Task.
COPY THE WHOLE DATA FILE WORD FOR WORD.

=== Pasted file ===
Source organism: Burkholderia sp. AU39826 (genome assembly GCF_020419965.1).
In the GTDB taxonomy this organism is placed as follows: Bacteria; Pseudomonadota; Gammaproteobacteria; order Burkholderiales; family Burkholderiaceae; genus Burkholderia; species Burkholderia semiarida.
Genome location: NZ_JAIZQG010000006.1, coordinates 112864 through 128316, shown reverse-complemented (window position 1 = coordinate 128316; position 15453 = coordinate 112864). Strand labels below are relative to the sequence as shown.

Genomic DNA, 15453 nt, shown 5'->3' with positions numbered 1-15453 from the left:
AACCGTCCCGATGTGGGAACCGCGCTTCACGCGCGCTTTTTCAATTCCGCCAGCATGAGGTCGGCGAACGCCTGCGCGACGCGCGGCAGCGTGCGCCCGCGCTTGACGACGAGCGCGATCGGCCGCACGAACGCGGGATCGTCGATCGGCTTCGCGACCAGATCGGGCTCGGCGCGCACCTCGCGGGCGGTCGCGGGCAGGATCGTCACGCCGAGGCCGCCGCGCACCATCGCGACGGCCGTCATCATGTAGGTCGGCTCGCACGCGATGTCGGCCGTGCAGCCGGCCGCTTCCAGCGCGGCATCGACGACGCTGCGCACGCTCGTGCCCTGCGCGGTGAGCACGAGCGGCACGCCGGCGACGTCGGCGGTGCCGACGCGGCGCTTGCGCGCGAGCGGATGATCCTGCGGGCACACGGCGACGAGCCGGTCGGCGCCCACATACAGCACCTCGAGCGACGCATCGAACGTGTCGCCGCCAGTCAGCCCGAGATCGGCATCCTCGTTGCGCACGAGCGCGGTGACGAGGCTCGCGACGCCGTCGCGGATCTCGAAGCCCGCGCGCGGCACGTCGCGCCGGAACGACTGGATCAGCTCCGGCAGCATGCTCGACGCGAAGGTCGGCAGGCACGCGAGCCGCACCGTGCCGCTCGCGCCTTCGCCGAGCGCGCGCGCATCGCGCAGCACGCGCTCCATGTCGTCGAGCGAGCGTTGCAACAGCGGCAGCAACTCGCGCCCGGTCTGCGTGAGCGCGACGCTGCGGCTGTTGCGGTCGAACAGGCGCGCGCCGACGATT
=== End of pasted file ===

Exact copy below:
Source organism: Burkholderia sp. AU39826 (genome assembly GCF_020419965.1).
In the GTDB taxonomy this organism is placed as follows: Bacteria; Pseudomonadota; Gammaproteobacteria; order Burkholderiales; family Burkholderiaceae; genus Burkholderia; species Burkholderia semiarida.
Genome location: NZ_JAIZQG010000006.1, coordinates 112864 through 128316, shown reverse-complemented (window position 1 = coordinate 128316; position 15453 = coordinate 112864). Strand labels below are relative to the sequence as shown.

Genomic DNA, 15453 nt, shown 5'->3' with positions numbered 1-15453 from the left:
AACCGTCCCGATGTGGGAACCGCGCTTCACGCGCGCTTTTTCAATTCCGCCAGCATGAGGTCGGCGAACGCCTGCGCGACGCGCGGCAGCGTGCGCCCGCGCTTGACGACGAGCGCGATCGGCCGCACGAACGCGGGATCGTCGATCGGCTTCGCGACCAGATCGGGCTCGGCGCGCACCTCGCGGGCGGTCGCGGGCAGGATCGTCACGCCGAGGCCGCCGCGCACCATCGCGACGGCCGTCATCATGTAGGTCGGCTCGCACGCGATGTCGGCCGTGCAGCCGGCCGCTTCCAGCGCGGCATCGACGACGCTGCGCACGCTCGTGCCCTGCGCGGTGAGCACGAGCGGCACGCCGGCGACGTCGGCGGTGCCGACGCGGCGCTTGCGCGCGAGCGGATGATCCTGCGGGCACACGGCGACGAGCCGGTCGGCGCCCACATACAGCACCTCGAGCGACGCATCGAACGTGTCGCCGCCAGTCAGCCCGAGATCGGCATCCTCGTTGCGCACGAGCGCGGTGACGAGGCTCGCGACGCCGTCGCGGATCTCGAAGCCCGCGCGCGGCACGTCGCGCCGGAACGACTGGATCAGCTCCGGCAGCATGCTCGACGCGAAGGTCGGCAGGCACGCGAGCCGCACCGTGCCGCTCGCGCCTTCGCCGAGCGCGCGCGCATCGCGCAGCACGCGCTCCATGTCGTCGAGCGAGCGTTGCAACAGCGGCAGCAACTCGCGCCCGGTCTGCGTGAGCGCGACGCTGCGGCTGTTGCGGTCGAACAGGCGCGCGCCGACGATT